Feb 04 2010
parent reply Joel Anderson <ask me.com> writes:
On 2/4/2010 4:41 PM, Trip Volpe wrote:
 Joel Anderson Wrote:
 That's one of the reasons I've wished D had a nicer syntax for the
 string mixin format.  This one kinda scares people away :p

What kind of syntax do you have in mind? Making mixins less obtrusive might ease aggravation when they're being used as boilerplate, but making it harder to see when they're being used might have downsides as well. :-P

Not sure. I'm sure there's a syntax that could meet both goals. Something like. void expectsEquals(string data)() { mixin(data); } ... expectsEquals!("myFoo == 3")(); or expectsEquals!("myFoo == 3");
 For a case like this, though, I still think the best solution would be to
allow for template parameters that can alias whole expressions. Together with
the other compile-time reflection abilities of D, I think it would make quite a
powerful tool.

Feb 05 2010
next sibling parent Joel Anderson <ask me.com> writes:
On 2/5/2010 8:55 PM, Joel Anderson wrote:
 On 2/4/2010 4:41 PM, Trip Volpe wrote:
 Joel Anderson Wrote:
 That's one of the reasons I've wished D had a nicer syntax for the
 string mixin format. This one kinda scares people away :p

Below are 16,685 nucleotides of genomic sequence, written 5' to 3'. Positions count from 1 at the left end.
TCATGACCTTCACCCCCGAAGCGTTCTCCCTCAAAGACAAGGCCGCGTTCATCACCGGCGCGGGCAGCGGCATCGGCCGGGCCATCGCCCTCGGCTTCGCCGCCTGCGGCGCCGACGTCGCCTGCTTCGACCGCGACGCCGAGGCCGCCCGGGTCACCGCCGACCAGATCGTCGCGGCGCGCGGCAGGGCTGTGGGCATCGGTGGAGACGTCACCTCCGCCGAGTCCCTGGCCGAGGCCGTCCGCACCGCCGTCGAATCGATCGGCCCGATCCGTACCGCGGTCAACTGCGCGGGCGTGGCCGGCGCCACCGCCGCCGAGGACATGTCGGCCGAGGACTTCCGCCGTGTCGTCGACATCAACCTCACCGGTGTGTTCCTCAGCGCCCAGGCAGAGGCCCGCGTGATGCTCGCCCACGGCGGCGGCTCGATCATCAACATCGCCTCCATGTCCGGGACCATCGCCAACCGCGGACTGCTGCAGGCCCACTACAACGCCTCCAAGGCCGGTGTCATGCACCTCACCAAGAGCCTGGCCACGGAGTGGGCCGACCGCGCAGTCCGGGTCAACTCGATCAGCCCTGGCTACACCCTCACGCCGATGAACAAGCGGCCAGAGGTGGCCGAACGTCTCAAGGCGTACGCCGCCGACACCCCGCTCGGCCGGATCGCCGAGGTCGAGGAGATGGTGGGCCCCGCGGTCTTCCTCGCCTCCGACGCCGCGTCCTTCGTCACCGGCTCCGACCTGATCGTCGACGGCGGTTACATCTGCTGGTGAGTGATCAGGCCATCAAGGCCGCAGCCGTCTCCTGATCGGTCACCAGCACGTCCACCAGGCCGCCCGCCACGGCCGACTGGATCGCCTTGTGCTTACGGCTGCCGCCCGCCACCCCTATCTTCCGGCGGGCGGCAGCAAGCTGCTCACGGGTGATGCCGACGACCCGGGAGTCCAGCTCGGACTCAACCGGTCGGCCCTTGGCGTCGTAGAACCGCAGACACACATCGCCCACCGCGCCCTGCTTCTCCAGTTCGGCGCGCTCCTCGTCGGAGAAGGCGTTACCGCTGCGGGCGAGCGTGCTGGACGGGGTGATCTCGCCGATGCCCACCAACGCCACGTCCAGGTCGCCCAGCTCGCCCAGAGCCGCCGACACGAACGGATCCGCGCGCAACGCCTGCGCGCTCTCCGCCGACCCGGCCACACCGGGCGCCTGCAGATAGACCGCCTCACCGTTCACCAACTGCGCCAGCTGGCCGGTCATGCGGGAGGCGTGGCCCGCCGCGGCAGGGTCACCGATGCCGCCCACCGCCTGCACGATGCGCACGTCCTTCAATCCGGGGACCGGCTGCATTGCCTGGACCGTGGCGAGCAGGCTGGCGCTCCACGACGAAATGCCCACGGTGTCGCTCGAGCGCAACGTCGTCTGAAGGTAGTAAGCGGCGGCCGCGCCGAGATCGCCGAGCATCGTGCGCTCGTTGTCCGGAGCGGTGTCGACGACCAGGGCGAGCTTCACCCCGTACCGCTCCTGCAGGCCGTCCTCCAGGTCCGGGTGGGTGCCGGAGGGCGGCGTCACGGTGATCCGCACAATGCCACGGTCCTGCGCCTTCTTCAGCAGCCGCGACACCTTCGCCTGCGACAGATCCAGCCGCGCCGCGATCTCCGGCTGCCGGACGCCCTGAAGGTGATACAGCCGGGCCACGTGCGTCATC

What kind of syntax do you have in mind? Making mixins less obtrusive might ease aggravation when they're being used as boilerplate, but making it harder to see when they're being used might have downsides as well. :-P

Not sure. I'm sure there's a syntax that could meet both goals. Something like. void expectsEquals(string data)() { mixin(data); }

I mean: void expectsEquals(string data)() { mixin(dostuff(data)); } ... expectsEquals!("myFoo == 3")(); or expectsEquals!("myFoo == 3");
 For a case like this, though, I still think the best solution would be
 to allow for template parameters that can alias whole expressions.
 Together with the other compile-time reflection abilities of D, I
 think it would make quite a powerful tool.


Feb 05 2010
prev sibling parent Lutger <lutger.blijdestijn gmail.com> writes:
On 02/06/2010 05:55 AM, Joel Anderson wrote:
 On 2/4/2010 4:41 PM, Trip Volpe wrote:
 Joel Anderson Wrote:
 That's one of the reasons I've wished D had a nicer syntax for the
 string mixin format. This one kinda scares people away :p

What kind of syntax do you have in mind? Making mixins less obtrusive might ease aggravation when they're being used as boilerplate, but making it harder to see when they're being used might have downsides as well. :-P

Not sure. I'm sure there's a syntax that could meet both goals. Something like. void expectsEquals(string data)() { mixin(data); } ... expectsEquals!("myFoo == 3")(); or expectsEquals!("myFoo == 3");

This syntax should be possible, which also gives syntax highlighting: expectEquals!q{ myFoo == 3 }; But there is the problem that expectEquals is defined in a module which doesn't have access to myFoo. I don't know how to solve that.
Feb 06 2010